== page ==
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Chris Rock is currently knocking it out of the park as Loy Cannon, the sophisticated yet savagely brutal leader of the Cannon Crime Syndicate in Fargo Season 4. And even though Rock, a successful standup comedian and actor, has been a fixture of the entertainment world for well over 30 years now, the FX series is somewhat of a welcome back party to television for the four-time Emmy winner who also has a trio of Grammys to his name.
Back in the 1990s, Chris Rock was everywhere, and I mean everywhere. Sketch comedy shows, random appearances in hit sitcoms, and even a few movies with his name in the top-billed spot. And this doesn't even touch on his outstanding standup specials and the pair of MTV Video Music Awards (and those commercials) that became must-watch television because of Rock. And so, now that the Saturday Night Live alum is back in spotlight, let's take a look at different movies and TV shows if you like the Fargo star.
Saturday Night Live (1990 - 1993)
Chris Rock had already appeared in movies like I'm Gonna Git You Sucka and Beverly Hills Cop II by the time he was cast as a "middle player" in Saturday Night Live Season 16. Between 1990 and 1993, Rock appeared in a total of 59 episodes of the long-running sketch comedy show and became a household name thanks to his impressions of everyone from Eddie Murphy to Michael Jackson as well as characters like Buster Jenkins and Onski.
During his time on the show, Chris Rock became quick friends with fellow cast members Adam Sandler, Chris Farley, Rob Schneider, and David Spade, better known as the "Bad Boys of SNL." In the years following his departure from SNL, Rock has gone on to host the show three times, with his most recent appearance being on the Season 46 premiere in October 2020.
New Jack City (1991)
Better known for his comedic side at this point in his career, Chris Rock gave a heartbreaking performance as former stick-up kid and drug addict Benny "Pookie" Robinson in the 1991 crime thriller New Jack City. In the movie, which follows New York City detective Scotty Appleton (Ice-T) as he wages war against drug kingpin Nino Brown (Wesley Snipes), Pookie gets caught in the crossfire (literally) and goes from a young stick-up kid to a crippled addict after being shot by Appleton.
Becoming an informant for the NYPD later on in the movie, Pookie puts his life on the line to help take down the ruthless and arrogant drug lord, and provides for one of the most tragic characters in an already bleak film. A far stretch from the roles Rock would become known for, New Jack City remains one of his most impressive to date.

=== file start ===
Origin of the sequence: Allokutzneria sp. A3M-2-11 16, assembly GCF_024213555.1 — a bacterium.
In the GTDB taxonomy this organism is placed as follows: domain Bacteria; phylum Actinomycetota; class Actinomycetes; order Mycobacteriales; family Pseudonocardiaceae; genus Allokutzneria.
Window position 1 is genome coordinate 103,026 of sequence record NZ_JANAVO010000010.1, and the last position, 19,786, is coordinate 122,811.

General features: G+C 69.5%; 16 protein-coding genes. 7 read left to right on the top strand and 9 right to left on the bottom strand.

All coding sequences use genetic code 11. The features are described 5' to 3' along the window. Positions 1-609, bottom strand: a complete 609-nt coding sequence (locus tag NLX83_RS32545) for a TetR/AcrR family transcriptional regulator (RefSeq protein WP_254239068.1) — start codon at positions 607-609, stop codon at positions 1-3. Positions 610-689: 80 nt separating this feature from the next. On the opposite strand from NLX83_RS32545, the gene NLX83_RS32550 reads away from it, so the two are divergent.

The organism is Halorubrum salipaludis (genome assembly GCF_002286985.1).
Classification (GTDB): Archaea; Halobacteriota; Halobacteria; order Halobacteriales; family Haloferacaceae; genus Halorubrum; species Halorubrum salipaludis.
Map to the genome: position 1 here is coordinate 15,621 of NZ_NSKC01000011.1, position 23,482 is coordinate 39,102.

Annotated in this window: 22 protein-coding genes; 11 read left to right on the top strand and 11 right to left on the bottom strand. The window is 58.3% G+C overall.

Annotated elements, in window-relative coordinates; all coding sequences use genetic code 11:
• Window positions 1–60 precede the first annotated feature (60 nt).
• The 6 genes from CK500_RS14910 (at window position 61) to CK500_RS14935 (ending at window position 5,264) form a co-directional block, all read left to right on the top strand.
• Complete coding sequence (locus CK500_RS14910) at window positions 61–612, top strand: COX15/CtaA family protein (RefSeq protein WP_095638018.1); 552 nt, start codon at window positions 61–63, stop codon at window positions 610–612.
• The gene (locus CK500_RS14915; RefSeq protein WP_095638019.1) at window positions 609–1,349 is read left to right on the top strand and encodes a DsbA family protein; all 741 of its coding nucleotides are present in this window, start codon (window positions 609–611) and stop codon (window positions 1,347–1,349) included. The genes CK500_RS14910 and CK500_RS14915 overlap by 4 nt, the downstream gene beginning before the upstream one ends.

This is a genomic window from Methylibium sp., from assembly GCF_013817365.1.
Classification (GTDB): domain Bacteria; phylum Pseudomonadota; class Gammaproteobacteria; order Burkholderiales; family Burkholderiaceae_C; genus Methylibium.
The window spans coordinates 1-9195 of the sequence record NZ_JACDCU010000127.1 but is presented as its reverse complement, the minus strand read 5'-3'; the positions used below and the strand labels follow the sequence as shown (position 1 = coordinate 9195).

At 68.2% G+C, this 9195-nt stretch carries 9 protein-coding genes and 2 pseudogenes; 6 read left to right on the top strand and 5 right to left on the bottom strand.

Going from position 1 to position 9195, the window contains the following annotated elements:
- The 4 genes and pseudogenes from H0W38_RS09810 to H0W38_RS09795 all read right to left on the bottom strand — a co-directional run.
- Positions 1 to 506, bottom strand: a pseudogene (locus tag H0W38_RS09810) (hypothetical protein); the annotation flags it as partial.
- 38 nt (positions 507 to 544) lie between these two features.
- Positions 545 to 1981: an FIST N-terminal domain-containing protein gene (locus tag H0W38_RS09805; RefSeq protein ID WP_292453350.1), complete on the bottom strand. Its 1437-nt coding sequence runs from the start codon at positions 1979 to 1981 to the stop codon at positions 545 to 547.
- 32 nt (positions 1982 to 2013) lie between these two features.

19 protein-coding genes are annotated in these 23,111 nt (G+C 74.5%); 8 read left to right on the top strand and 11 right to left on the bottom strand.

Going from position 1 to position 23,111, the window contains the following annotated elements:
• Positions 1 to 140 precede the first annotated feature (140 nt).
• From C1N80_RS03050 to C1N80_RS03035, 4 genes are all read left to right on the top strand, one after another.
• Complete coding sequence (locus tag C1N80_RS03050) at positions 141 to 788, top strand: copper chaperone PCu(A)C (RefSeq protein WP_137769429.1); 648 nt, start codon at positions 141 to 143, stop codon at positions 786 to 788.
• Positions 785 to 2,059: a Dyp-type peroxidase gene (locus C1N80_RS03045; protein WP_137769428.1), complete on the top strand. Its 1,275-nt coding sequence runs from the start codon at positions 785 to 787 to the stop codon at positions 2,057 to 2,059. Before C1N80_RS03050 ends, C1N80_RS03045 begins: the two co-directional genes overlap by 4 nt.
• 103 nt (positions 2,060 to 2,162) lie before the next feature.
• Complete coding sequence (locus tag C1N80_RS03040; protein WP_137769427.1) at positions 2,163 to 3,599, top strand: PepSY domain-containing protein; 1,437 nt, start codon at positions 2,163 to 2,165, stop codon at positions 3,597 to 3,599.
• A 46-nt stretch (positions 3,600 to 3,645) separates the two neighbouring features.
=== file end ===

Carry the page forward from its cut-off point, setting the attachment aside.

Okay, CB4 isn't the best movie you're going to see, but this 1993 comedy about a struggling rapper who steals the name and criminal record of an incarcerated nightclub owner and becomes an overnight sensation is worth looking back on, if only for Chris Rock's over-the-top performance as Albert as he assumes the identity of MC Gusto. With his two childhood best friends, Euripides/Dead Mike (Allen Payne) and Otis/Stab Master (Deezer D), Albert navigates his personal and professional rise and fall, which is documented by A. White (Chris Elliott).
Watching Chris Rock transform himself from a mild-mannered and somewhat respectable rapper to the insane character that is MC Gusto is still just as ridiculous now as it was 27 years ago. Why don't you see for yourself now that CB4 is streaming on HBO Max.
Good luck finding Dogma streaming or even a physical copy without spending a lot, but if you do, you'll enjoy Kevin Smith's 1999 dark comedy about a pair of fallen angels (Matt Damon and Ben Affleck) trying to get back into heaven. When a group of mortals led by Bethany Sloane (Linda Fiorentino) and Jay and Silent Bob (Jason Mewes and Kevin Smith) is joined by Metatron (Alan Rickman), Rufus (Chris Rock), the 13th apostle, and Serendipity (Salma Hayek), they attempt to thwart the angels' plans before it's too late.
From the first time we meet Rufus after falling from the sky, he provides quick dialogue about living with "J.C." (Jesus Christ) and provides his own form of wisdom and facts about the pasts of pretty much all the characters. And truth be told, it's hard to picture anyone other than Chris Rock taking on this role.